It is no wonder then, that when we come across a tree that is centuries old we treat it as a wonder of nature. We stand before it dumbfounded, gazing at this stupendous sight. And it makes you truly feel small and insignificant.

There is a place in North Evia, Greece, somewhere along that nature-blazing road that has you driving among trees, on your way towards the Kyreas River, in between the villages of Prokopi and Mantoudi. There is this place where a sign will direct you to the “Great Platanus”. A plane tree that residents will tell you has been there for centuries. It is “a tree of huge dimensions”, as the sign reads, a “monument of nature”. A Platanus Orientalis. It is 22-23 metres tall, with its trunk’s circumference reaching 18 metres, its trunk diameter at 5.5 metres, the surface of its stem at 900 square metres, and its shadow said to be once stretching over 2.5 acres. Its age is estimated at 500-600 years, although some say that it exceeds 2,300 years! It is said that this is the most ancient Platanus in the Balkans, perhaps even the whole of Europe.

20171028_133927Its tree trunks are larger than what can fit in your wide-open arms. It stands imposing before you and, even though lacking in foliage and somewhat deserted and with broken branches, the vastness of this tree is not diminished. Rather, it is a refreshing site in a world full of asbestos and tar. There is also a huge hollow in its trunk, big enough for 10 or more people standing. In it, you suddenly forget all the problems that trouble your head daily. You take a deep breath and simply be grateful for being alive. For being there. And for being able to witness this. Just think about all the changes this tree may have witnessed. It was there before you and will probably remain so even after you.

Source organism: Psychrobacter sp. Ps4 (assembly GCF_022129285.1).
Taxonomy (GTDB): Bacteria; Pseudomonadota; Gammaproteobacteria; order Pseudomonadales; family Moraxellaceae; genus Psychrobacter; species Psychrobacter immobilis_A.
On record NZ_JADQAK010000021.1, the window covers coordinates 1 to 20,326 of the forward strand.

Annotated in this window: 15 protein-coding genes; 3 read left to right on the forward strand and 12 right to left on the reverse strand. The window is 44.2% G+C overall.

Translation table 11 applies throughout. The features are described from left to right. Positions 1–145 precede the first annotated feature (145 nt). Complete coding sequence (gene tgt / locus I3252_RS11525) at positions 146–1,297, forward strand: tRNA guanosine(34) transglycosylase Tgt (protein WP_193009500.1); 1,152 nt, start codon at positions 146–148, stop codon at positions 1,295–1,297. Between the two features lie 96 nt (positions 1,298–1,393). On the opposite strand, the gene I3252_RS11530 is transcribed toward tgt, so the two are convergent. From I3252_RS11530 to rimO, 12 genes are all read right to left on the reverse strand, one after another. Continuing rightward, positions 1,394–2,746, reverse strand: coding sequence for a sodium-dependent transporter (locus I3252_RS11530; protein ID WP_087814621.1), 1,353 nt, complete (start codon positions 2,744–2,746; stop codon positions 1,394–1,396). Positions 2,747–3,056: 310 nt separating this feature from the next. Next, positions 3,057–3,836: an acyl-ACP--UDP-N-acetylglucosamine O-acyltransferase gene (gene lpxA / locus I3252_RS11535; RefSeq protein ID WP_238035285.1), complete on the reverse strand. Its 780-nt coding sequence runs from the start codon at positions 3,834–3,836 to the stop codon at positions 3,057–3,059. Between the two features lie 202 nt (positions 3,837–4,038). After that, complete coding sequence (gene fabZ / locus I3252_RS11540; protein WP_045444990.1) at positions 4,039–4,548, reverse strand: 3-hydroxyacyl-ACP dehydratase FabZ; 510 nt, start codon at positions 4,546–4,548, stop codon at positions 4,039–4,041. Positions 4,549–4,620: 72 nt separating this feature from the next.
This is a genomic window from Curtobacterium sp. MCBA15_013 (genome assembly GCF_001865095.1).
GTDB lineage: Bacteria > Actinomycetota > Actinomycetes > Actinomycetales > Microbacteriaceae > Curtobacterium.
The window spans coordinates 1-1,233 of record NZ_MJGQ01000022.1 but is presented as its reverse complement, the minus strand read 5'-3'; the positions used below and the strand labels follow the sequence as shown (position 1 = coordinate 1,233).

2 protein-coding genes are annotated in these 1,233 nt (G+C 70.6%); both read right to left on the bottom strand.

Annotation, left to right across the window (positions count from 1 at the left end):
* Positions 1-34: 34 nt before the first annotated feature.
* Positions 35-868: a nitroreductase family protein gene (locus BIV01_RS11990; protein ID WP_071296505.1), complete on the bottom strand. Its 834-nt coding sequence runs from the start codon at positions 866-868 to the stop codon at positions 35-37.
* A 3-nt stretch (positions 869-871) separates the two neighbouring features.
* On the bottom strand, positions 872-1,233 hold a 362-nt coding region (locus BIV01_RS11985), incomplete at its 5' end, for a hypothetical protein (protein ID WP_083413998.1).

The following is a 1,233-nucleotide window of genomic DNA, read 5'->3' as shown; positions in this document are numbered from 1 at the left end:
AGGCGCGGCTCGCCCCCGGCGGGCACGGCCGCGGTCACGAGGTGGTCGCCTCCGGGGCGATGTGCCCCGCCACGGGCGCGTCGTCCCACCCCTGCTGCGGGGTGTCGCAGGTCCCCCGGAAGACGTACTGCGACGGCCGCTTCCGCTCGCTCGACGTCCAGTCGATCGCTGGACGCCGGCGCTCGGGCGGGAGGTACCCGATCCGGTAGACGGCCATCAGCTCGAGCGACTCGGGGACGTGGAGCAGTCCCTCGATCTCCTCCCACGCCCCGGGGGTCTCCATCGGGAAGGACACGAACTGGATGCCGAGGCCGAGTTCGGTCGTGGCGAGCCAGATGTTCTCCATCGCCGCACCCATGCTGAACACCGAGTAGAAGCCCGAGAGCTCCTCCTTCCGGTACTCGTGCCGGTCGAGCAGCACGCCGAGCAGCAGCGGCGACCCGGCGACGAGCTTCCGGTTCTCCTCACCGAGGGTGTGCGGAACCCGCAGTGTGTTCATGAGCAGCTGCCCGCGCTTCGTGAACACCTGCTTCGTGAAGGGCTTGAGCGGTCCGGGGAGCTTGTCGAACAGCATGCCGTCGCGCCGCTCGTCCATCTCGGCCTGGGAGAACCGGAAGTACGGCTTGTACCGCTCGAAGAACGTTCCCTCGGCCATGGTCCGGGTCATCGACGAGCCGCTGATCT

20171028_133932As with all over-aged creatures, there are myths and legends surrounding this tree. For example, it is said that if someone falls asleep in its hollow, they will fall ill or harm will come to them, as goblins will come out and cast a spell on them. In another legend, if you are found at midnight under the tree, you will hear voices, music, violins and clarinets, and see fairies and goblins appear dancing at the shores of the river. In yet another, it is said that at midnight two large rams come out of the platanus and start noisily fighting each other. This tree is often associated with fairies and goblins as it was believed that, being over-aged, it was also haunted.

No matter the stories, however, the reality remains that this, like so many others, is part of our natural heritage and should be protected and preserved. We devote so much of our time, energy and funds to things that matter less, yet we abandon those that benefit us more.

N.B. All photos are mine, taken in North Evia, Greece, on 28 October 2017.

 

Also part of Daily Prompt: Gratitude